Feeling Film: Affect and Authenticity in Popular Cinema
By Greg Singh
Routledge – 2014 – 252 pages
Cinema has the capacity to enflame our passions, to arouse our pity, to inspire our love. Feeling Film is a book that examines the emotional encounters found in contemporary popular cinema cultures. Examining melodrama, film noir, comic book franchises, cult indie movies and romantic comedy within the context of a Jungian-informed psychology and contemporary movements in film-philosophy, this book considers the various kinds of feelings engendered by our everyday engagements with cinema.
Greg Singh questions the popular idea of what cinema is, and considers what happens during the anticipation and act of watching a movie, through to the act of sharing our feelings about them, the reviewing process and repeat-viewing practices. Feeling Film does this through a critique of purely textual approaches, instead offering a model which emphasises lived, warm (embodied and inhabited) psychological relationships between the viewer and the viewed. It extends the narrative action of cinema beyond the duration of the screening into realms of anticipation and afterlife, in particular providing insight into the tertiary and participatory practices afforded through rich media engagement. In rethinking the everyday, co-productive relationship between viewer and viewed from this perspective, Feeling Film reinstates the importance of feelings as a central concern for film theory.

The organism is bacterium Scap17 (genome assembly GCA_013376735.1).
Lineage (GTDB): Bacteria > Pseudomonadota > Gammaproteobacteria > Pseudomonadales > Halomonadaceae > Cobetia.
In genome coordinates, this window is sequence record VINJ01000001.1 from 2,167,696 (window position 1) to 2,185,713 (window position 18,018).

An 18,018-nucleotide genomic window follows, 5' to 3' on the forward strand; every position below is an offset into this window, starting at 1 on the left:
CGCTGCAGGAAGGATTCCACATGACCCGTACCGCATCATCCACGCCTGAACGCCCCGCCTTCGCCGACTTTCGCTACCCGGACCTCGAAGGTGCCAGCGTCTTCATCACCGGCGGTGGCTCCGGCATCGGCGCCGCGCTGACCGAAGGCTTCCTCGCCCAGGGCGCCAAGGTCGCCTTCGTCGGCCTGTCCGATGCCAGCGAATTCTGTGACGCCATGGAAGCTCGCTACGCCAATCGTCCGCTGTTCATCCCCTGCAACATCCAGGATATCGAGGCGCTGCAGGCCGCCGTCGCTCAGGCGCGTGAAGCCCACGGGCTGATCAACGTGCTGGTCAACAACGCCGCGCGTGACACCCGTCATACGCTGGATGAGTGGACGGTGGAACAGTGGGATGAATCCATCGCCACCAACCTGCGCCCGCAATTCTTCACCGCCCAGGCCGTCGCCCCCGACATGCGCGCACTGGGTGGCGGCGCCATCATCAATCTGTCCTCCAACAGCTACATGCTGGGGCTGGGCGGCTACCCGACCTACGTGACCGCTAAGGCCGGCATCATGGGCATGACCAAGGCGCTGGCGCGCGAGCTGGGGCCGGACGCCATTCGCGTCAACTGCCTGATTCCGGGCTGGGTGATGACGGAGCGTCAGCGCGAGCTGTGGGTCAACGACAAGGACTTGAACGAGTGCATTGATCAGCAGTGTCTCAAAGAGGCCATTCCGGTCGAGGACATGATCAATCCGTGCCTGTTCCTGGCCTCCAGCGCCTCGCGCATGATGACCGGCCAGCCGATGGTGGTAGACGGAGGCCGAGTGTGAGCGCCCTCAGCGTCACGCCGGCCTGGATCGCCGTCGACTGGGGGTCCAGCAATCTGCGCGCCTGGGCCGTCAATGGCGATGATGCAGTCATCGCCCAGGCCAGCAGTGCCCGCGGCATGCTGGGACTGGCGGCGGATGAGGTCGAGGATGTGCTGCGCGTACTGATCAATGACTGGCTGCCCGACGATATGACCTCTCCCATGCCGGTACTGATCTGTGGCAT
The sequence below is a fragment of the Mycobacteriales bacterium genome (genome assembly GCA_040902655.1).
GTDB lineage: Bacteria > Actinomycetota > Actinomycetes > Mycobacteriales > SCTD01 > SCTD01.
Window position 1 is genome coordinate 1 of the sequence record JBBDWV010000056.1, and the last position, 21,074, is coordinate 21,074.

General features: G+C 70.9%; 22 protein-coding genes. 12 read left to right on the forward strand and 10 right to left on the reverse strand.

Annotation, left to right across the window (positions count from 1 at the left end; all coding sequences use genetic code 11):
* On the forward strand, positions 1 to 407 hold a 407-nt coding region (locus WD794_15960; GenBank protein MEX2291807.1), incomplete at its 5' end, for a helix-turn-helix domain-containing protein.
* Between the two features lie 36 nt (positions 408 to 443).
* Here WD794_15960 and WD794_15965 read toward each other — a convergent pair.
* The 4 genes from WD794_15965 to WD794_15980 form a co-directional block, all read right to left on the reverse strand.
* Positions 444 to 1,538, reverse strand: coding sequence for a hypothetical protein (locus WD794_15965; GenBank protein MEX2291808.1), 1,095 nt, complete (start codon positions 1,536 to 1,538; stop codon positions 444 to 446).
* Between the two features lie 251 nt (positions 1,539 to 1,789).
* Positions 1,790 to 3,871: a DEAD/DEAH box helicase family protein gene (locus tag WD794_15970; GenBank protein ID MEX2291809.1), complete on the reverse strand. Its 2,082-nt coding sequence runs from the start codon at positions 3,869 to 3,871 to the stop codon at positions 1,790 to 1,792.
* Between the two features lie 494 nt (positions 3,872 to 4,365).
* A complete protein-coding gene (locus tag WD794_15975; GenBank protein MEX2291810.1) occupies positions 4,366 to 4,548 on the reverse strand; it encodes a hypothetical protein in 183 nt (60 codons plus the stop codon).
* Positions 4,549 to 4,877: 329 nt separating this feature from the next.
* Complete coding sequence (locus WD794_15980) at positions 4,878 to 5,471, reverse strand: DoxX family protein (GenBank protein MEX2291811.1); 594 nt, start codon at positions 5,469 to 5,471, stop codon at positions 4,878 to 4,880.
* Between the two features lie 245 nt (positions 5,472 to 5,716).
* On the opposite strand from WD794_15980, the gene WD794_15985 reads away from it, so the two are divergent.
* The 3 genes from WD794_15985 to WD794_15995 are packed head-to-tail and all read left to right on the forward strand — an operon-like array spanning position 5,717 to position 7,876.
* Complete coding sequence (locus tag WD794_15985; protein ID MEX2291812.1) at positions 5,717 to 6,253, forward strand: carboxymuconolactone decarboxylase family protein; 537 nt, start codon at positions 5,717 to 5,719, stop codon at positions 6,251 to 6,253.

What emerges from this study is a re-engagement of the place of emotion, affect and feeling in film theory and criticism. In reconsidering the duration of the cinematic encounter, Feeling Film makes a significant contribution to the understanding of the inter-subjective relationship between viewer and viewed. It takes post-Jungian criticism into the realms of post-cinema technologies and reignites the dialogue between depth psychology and the study of images as they appear to, and for, us. This book will make essential reading for those interested in the relationship between film and aspects of depth psychology, film and philosophy students at advanced undergraduate and postgraduate levels, film and cinema academics and cinephiles.
Hockley, Foreword. Introduction. Part I: Feelings, Identification and the Problematics of Cinema.The Feeling of Having a Feeling: Cinema and Leibniz’ ‘little perceptions’. Butterfly Affects: Incremental Narrative Changes and Compound Representations in Contemporary Film and Adaptation. What Becomes of the Tender-hearted: Transcendence, Geist and Lifeworld in Popular Independent Cinema. Part II: The Surround of Cinema. Introduction to Part Two – Adventure is Out There (Where I See): The Surround of Cinema. I Love You, Man: Mandate Movies, Bromantic Comedies and the ‘Frat Pack’. The All-Around-All-At-Once: Innovation and Attention-Seeking in the Surround of Cinema. Adventures in the Cinematic Afterlife: A Phenomenology of the Cinematic Glance. Conclusion – The Cinematic Glance: Commodity-Identity, its Afterlife and Foreclosure. Filmography. Bibliography.
Greg Singh is Lecturer in Media and Communications at the University of Stirling. He is the author of Film After Jung: Post-Jungian approaches to film theory (Routledge, 2009).